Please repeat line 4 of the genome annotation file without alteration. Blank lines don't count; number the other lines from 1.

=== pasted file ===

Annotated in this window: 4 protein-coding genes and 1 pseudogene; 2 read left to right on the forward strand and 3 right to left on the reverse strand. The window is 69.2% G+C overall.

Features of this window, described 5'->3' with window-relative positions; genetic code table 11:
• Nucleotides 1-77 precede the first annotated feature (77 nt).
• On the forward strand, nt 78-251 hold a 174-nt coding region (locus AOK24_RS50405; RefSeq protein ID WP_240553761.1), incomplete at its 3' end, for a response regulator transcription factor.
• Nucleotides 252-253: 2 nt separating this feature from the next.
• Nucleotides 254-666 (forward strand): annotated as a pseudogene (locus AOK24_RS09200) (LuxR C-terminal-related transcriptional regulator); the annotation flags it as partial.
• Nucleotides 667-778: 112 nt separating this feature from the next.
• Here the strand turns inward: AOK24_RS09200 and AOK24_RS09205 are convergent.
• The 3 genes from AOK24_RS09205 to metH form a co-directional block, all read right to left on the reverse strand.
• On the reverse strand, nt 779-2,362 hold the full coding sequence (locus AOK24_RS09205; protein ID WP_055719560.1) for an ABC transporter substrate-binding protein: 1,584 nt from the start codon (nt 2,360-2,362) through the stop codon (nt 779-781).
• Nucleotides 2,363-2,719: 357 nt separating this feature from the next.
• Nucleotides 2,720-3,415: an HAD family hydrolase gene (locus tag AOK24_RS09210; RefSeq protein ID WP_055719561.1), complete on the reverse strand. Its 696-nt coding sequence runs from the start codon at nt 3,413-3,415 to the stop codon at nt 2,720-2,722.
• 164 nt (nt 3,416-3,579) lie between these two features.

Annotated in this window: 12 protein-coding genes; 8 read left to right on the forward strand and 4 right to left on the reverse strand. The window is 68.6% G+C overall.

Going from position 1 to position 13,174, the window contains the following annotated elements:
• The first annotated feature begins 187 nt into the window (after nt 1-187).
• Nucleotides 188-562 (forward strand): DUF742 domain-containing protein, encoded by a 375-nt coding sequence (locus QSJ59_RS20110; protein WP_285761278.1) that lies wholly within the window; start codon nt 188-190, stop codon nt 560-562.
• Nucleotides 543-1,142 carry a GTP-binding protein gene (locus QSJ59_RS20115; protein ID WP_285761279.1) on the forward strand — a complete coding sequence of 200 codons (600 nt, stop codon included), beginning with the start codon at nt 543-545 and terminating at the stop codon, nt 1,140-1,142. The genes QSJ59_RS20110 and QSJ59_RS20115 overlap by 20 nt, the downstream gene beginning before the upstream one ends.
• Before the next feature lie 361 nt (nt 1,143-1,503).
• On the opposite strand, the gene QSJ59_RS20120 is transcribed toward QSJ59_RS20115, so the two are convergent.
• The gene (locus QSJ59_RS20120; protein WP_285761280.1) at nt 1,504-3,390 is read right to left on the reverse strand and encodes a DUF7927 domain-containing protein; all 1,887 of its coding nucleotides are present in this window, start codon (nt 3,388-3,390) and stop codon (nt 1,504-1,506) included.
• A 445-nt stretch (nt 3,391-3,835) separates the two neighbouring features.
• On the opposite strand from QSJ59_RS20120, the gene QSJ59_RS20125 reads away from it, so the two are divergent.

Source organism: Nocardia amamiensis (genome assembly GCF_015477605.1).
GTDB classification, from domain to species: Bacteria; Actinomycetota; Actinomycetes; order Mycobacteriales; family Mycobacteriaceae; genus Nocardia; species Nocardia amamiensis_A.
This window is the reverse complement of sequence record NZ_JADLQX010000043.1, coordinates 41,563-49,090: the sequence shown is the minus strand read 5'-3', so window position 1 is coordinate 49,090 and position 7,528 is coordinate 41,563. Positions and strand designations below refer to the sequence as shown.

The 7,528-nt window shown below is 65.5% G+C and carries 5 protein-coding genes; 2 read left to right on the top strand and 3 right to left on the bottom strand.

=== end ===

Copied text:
• On the forward strand, nt 78-251 hold a 174-nt coding region (locus AOK24_RS50405; RefSeq protein ID WP_240553761.1), incomplete at its 3' end, for a response regulator transcription factor.